INDIANAPOLIS (WISH) — A new study out of Nationwide Children’s Hospital says a very common hygiene item sends thousands of kids to the emergency room every year.
Data shows about about 34 kids a day are going to the hospital for ear injuries related to cotton swabs every day. The researchers looked at hospital visits between 1990 and 2010 and discovered that an estimated 260,000 children ended up in the emergency room. Cotton swabs can cause cuts in our ear canals, perforate our eardrums and dislocate our hearing bones. And any of these things could lead to hearing loss, dizziness, ringing or other symptoms of ear injury.
Most of those injuries occurred when children were using the cotton swabs themselves to clean their ears. Also, two out of three children injured were eight years old or younger. Still, doctors say cotton swabs shouldn’t be used in anyone’s ears.
Riley Hospital for Children at IU Health Dr. John Dahl said you shouldn’t worry about cleaning your ear canal at all.
“The ear is self-cleaning structure and the ear, the lining of the ear drum and ear canal actually migrate from the inside out, so when you’re using a q-tip what you’re doing is inhibiting that process and that causes the ear wax to be backed up,” Dr. Dahl said. “So, just wash the outside of the ear, including the opening of the ear canal with soap and water. There’s no need to put a q-tip in, again that pushes the wax in the opposite direction that it should be going and basic hygiene is all you need.”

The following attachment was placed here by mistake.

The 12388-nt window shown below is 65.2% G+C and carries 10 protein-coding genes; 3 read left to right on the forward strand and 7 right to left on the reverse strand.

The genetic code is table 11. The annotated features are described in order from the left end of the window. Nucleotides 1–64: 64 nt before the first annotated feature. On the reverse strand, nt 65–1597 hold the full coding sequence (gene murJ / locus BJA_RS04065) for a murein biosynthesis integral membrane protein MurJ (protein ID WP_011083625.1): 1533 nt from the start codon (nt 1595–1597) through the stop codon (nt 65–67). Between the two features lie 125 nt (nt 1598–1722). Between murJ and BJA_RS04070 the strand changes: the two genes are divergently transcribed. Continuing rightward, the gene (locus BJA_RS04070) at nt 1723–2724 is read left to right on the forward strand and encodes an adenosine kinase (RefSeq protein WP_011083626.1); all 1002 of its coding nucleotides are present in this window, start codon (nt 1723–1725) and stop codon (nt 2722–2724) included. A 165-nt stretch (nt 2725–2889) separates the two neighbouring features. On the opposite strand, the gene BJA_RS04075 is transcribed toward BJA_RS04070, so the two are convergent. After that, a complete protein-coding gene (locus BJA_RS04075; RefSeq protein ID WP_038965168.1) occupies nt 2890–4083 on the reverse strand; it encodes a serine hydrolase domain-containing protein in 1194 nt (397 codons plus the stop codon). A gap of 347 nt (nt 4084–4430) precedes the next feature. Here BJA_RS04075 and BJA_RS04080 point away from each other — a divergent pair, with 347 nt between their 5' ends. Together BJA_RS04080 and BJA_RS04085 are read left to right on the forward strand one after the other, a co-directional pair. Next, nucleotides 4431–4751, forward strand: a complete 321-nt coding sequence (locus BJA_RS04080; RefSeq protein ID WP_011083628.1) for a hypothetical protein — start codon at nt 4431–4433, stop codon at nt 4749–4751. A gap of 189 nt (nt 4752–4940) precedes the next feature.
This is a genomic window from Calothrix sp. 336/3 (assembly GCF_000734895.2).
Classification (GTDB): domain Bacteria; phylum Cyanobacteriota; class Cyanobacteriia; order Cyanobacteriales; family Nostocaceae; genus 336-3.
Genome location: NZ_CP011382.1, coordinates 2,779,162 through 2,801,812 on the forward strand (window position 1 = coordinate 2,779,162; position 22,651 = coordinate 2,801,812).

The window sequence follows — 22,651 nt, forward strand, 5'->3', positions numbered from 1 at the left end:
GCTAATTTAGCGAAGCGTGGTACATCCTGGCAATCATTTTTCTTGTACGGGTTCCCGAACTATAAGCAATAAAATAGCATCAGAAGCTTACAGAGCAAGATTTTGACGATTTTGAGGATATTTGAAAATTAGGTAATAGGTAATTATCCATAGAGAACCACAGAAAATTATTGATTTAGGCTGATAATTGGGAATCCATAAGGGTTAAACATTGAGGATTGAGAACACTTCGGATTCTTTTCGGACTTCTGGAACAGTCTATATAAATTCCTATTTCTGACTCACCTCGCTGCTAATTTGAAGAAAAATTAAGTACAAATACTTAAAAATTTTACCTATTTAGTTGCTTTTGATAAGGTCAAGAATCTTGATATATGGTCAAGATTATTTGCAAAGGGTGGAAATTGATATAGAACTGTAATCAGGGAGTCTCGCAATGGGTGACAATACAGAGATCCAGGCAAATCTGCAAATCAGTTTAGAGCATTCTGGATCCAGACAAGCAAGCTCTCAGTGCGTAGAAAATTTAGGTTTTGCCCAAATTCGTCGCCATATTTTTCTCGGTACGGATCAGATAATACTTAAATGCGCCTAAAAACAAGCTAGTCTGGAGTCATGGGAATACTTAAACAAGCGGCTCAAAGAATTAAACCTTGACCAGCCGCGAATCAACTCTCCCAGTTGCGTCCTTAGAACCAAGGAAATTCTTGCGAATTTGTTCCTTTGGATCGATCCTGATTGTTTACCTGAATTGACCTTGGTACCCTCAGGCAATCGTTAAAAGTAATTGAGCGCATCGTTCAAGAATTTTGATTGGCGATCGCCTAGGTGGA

Doctors say it is normal and healthy to have some wax in your ears. It can be an issue if you have too much. If you’re concerned about that, he says see your doctor.
The study did say that about 99 percent of those treated for ear injuries due to cotton swabs were treated and did not have permanent damage, but there were more severe cases that resulted in permanent hearing loss.
As for irrigators, candles or other home remedies, doctors say the same advice applies to them as cotton swabs, just stay out of the ear.